Space Shuttle Discovery arrives at International Space Station
Discovery is delivering six astronauts to the orbiting outpost, as well as station parts and supplies including the Permanent Multipurpose Module Leonardo, the ExPRESS Logistics Carrier-4 and Robonaut2, the first dexterous humanoid robot in space.
The docking, Discovery's 13th and final scheduled docking, occurred two minutes ahead of schedule, having been originally scheduled for 19:16 GMT today.
The hatch between the space shuttle and the ISS was opened at 20:16 UTC, after which the crew members of Expedition 26 welcomed the crew of STS-133 aboard the station. The crew then participated in a safety briefing with Expedition 26 commander Scott Kelly, while Shuttle Flight Director Bryan Lunney took part in a mission status briefing on the ground which began at 20:50 UTC.
Later on today, crew members Nicole Stott and Michael Barratt are scheduled to move the ExPRESS Logistics Carrier-4 from the payload bay using the shuttle's robotic arm to the station's own robot arm for placement on the exterior of the orbital laboratory.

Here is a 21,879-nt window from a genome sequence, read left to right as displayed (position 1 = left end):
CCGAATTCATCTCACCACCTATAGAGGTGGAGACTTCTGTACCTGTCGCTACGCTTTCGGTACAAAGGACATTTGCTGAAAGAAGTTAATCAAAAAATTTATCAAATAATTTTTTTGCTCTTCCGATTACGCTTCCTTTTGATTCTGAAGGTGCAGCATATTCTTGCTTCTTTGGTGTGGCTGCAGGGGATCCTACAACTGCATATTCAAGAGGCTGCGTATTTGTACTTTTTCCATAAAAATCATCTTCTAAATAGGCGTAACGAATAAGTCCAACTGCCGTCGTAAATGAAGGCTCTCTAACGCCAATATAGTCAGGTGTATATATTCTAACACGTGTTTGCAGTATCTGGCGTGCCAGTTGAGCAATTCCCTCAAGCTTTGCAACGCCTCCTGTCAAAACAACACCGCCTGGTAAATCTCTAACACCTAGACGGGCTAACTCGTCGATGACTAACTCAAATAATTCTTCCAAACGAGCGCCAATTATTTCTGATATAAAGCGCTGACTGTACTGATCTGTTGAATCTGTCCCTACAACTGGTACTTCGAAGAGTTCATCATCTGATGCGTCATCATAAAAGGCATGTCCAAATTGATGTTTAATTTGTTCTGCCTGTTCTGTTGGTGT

There was a delay in the docking mechanism's ability to make a seal between the two spacecraft during docking operations, so activities occurring later on in the day, including the transfer of ELC-4, may be delayed. This was primarily because of a mis-alignment between the docking systems of the shuttle and station due to gravitational effects. The entire delay took up approximately 40 minutes.
During Discovery's approach to the station earlier on today, the crew of Expedition 26 took pictures of the shuttle's underside from the station's windows in order to assist in analysis of the heat shield of the spacecraft.
NASA officials are debating whether or not to extend the mission an additional day for a photo shoot of the International Space Station, as it is currently host to six docked spacecraft from the United States, Russia, Europe, and Japan. A decision regarding this possibility is expected on Tuesday.
STS-133 is Space Shuttle Discovery's 39th and final scheduled mission into space and the program's 35th mission to the ISS, as well as the 133rd in the entire Shuttle Program. There are two flights remaining before the retirement of the fleet that are still in planning: STS-134 and STS-135.